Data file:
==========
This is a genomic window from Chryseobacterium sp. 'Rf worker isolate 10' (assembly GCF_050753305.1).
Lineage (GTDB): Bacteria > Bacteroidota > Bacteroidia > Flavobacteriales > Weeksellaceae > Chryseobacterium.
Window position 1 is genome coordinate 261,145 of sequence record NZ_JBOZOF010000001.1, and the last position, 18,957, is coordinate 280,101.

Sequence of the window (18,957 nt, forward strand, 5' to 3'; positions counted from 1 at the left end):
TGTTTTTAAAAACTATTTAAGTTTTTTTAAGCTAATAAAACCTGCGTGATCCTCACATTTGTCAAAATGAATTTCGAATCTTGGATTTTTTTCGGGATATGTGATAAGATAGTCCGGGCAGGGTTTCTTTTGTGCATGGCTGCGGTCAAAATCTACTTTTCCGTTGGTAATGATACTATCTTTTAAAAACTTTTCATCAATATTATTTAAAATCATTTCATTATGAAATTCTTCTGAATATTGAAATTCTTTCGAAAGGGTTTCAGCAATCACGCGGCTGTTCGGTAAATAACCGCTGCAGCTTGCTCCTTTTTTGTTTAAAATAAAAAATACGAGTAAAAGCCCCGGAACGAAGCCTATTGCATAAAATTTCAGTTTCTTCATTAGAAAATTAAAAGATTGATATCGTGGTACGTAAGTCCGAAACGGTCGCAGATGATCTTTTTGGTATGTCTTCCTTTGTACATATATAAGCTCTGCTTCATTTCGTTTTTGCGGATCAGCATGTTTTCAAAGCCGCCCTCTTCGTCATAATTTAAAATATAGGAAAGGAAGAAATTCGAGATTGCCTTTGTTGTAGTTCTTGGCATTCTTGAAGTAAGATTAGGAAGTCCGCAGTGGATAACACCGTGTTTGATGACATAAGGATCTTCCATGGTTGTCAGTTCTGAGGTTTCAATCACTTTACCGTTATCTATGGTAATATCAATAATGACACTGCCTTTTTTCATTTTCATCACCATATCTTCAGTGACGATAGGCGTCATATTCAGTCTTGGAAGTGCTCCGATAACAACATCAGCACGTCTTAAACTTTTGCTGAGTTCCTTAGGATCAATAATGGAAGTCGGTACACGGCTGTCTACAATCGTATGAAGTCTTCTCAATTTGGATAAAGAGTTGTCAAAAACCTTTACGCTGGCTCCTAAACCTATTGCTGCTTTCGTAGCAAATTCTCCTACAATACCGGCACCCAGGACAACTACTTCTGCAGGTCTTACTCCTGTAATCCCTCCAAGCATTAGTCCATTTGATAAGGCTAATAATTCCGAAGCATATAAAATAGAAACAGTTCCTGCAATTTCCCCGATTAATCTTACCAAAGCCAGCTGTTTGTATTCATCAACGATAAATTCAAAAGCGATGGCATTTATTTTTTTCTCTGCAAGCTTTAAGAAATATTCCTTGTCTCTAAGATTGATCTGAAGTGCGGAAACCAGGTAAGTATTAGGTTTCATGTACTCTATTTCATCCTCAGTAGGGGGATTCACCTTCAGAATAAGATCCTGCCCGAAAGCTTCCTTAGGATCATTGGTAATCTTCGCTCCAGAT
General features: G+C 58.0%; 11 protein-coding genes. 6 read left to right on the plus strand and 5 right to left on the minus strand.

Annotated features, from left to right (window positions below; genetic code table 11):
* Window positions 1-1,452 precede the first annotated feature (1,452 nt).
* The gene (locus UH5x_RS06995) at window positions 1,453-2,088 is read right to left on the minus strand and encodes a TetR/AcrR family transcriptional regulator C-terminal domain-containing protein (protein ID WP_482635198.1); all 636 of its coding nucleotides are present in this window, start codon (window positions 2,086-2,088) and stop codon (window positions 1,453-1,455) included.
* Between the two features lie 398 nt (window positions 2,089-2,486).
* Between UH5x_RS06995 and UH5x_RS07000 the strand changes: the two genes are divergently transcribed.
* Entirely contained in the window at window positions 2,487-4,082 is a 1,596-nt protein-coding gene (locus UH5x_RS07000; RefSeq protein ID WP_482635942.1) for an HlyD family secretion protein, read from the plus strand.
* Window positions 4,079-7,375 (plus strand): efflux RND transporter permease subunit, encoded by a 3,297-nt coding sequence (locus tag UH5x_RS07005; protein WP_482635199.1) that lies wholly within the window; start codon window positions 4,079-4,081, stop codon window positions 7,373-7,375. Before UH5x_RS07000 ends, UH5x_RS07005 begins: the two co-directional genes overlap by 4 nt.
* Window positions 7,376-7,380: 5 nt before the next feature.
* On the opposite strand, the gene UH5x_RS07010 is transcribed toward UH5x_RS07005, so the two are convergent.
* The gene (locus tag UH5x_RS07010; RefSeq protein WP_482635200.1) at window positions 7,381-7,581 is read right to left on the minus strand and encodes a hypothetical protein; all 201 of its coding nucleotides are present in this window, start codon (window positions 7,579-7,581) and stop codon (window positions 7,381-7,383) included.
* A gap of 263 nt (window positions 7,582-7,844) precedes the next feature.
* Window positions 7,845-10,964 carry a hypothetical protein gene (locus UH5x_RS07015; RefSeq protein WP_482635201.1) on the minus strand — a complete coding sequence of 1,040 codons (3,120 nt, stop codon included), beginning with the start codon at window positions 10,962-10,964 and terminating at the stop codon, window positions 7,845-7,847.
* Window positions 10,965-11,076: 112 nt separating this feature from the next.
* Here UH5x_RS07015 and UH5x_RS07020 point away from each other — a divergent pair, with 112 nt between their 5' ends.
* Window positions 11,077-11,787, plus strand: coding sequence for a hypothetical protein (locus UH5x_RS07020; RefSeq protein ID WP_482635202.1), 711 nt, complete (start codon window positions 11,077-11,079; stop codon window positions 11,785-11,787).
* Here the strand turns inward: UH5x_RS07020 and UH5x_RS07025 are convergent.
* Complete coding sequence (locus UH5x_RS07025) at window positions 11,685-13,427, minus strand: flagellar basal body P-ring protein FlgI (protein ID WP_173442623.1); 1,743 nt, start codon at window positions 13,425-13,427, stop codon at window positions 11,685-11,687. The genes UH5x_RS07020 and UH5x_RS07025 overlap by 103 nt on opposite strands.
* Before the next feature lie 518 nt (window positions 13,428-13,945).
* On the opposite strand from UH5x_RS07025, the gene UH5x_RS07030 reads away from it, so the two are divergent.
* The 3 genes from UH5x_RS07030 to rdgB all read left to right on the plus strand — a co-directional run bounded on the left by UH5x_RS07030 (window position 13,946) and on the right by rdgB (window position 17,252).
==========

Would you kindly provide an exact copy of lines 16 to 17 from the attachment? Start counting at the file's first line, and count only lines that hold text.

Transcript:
* The gene (locus tag UH5x_RS07010; RefSeq protein WP_482635200.1) at window positions 7,381-7,581 is read right to left on the minus strand and encodes a hypothetical protein; all 201 of its coding nucleotides are present in this window, start codon (window positions 7,579-7,581) and stop codon (window positions 7,381-7,383) included.
* A gap of 263 nt (window positions 7,582-7,844) precedes the next feature.